The M. Bovis outbreak will not halt the dairy industry's annual Moving Day, when thousands of farmers and cattle move around the country, Agriculture Minister Damien O'Connor has confirmed.

"Its not feasible in terms of animal welfare issues. A lot of cattle get shifted, thousands and thousands. They're depending upon going to new properties, often for feed. If that was to be restricted then there would be a massive challenge to actually try to get feed to them in the short term," O'Connor told reporters today.

Despite the Ministry for Primary Industries (MPI) trying to track cattle movements for the past few months since M. Bovis was confirmed in New Zealand, O'Connor said he didn't anticipate a spike in cases following Moving Day.

"The chances are there may be some of those herds that have received animals from [infected] properties and we haven't been able to identify that. But the offset of that is having thousands and thousands of animals that would be starving because they haven't been able to get on to new property."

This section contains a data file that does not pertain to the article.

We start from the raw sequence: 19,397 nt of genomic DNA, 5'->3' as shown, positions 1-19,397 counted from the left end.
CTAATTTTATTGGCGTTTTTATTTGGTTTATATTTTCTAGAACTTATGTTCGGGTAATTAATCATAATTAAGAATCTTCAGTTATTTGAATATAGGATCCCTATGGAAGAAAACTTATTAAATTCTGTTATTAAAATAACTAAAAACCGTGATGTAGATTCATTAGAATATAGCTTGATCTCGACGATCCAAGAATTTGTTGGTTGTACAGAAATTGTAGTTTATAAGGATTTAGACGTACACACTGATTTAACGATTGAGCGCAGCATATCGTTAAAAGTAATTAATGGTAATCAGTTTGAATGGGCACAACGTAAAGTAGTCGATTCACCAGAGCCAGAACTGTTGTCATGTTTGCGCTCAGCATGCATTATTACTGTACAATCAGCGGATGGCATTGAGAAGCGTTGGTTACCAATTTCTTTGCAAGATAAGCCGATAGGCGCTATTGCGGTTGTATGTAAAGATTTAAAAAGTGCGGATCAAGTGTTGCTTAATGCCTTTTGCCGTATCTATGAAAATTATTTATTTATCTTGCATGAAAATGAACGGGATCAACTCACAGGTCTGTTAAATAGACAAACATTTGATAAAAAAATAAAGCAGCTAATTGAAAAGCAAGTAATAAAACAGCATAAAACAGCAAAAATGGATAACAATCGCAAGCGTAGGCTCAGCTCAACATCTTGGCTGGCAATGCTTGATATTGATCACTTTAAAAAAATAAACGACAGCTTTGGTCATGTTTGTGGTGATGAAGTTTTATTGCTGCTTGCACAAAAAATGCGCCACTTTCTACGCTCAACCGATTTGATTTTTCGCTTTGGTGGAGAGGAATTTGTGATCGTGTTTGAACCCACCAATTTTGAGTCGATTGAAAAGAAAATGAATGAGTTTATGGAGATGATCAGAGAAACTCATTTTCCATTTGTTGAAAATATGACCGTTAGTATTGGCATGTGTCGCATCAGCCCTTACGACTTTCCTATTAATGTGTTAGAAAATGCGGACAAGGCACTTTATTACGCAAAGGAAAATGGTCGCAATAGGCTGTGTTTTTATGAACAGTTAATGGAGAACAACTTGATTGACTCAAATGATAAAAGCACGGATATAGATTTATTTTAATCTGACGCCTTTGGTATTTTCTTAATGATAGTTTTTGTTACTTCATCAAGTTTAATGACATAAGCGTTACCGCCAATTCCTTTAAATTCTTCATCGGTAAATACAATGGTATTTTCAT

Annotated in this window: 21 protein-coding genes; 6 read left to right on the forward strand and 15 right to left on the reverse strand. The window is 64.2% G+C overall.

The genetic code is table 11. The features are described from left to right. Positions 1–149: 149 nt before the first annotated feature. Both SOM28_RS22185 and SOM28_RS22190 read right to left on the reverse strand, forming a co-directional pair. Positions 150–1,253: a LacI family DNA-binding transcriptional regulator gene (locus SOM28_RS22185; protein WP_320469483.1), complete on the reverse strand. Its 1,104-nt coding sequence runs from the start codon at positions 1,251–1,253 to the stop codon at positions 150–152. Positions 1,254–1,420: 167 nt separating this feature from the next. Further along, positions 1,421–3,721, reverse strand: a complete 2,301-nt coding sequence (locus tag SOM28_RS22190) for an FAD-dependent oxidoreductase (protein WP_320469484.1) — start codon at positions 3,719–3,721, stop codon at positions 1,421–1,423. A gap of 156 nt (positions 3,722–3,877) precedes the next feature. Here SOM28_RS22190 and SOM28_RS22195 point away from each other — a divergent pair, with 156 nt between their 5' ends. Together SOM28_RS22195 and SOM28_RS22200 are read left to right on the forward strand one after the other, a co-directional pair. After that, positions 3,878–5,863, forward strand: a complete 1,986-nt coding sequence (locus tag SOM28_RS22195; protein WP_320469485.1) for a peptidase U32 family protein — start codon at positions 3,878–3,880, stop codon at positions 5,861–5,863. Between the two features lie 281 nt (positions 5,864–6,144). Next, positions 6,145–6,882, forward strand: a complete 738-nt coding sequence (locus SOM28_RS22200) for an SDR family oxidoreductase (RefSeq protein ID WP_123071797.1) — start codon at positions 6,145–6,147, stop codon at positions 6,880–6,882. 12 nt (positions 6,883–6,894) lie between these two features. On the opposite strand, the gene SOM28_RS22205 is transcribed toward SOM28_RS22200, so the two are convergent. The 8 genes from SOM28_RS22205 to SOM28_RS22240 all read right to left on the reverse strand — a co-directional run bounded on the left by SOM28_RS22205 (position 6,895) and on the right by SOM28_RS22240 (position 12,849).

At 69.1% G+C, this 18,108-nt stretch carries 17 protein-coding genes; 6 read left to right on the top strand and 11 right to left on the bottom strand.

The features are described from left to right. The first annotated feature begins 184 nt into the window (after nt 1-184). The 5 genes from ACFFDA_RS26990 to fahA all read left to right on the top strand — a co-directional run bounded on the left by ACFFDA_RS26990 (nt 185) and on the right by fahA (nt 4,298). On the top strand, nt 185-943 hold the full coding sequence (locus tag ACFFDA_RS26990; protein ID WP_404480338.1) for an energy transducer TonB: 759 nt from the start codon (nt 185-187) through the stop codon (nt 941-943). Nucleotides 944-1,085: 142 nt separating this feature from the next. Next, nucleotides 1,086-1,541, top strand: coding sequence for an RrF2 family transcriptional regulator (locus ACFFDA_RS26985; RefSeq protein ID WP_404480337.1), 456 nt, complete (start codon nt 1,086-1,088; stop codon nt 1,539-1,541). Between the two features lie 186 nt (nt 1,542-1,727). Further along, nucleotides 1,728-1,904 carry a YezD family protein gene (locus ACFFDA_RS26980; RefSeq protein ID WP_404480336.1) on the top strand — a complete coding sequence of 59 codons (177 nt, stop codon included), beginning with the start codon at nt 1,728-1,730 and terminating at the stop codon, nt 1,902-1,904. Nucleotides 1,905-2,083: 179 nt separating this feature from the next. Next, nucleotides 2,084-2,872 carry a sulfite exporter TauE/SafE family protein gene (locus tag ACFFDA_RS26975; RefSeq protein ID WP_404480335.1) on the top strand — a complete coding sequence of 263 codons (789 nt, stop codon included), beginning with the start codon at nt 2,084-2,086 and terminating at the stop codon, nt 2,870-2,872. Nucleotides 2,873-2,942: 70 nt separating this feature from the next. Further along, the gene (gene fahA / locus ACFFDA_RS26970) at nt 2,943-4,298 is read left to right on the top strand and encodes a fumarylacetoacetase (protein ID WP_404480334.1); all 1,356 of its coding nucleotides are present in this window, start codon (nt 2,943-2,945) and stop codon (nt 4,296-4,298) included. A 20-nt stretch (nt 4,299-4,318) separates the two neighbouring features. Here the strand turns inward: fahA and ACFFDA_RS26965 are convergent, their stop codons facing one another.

Moving Day, or Gypsy Day, occurs on June 1. It is the annual event when farmers take their stock to new properties, either for winter grazing or because of new sharemilking contracts.

Opposition agriculture spokesman Nathan Guy said Moving Day had already begun.

"Farmers are moving stock as we speak. What they need is certainty on the decision I believe is going to occur on Monday next week so that they can get some comfort as to what the Government is recommending they do."

Cabinet will decide on Monday whether attempts to eradicate M. Bovis should continue or whether it should move to containment instead.

There are 39 confirmed infected properties at present, with around 12,000 of 23,000 animals culled so far.

O'Connor conceded that "quite a percentage" of the culled cattle were healthy.

"There have been a lot of cows culled. They've been healthy cows but they have been part of a herd that has been identified as infected. That's the horrible reality."

MPI confirmed that police accompanied ministry officials when they executed two search warrants on farms earlier this year.


Police said the Biosecurity Act required that MPI staff were accompanied by a police officer when search warrants are executed. "The police officer takes no part in the search itself."

Police also confirmed they were not involved in the active investigation, which was being run by MPI.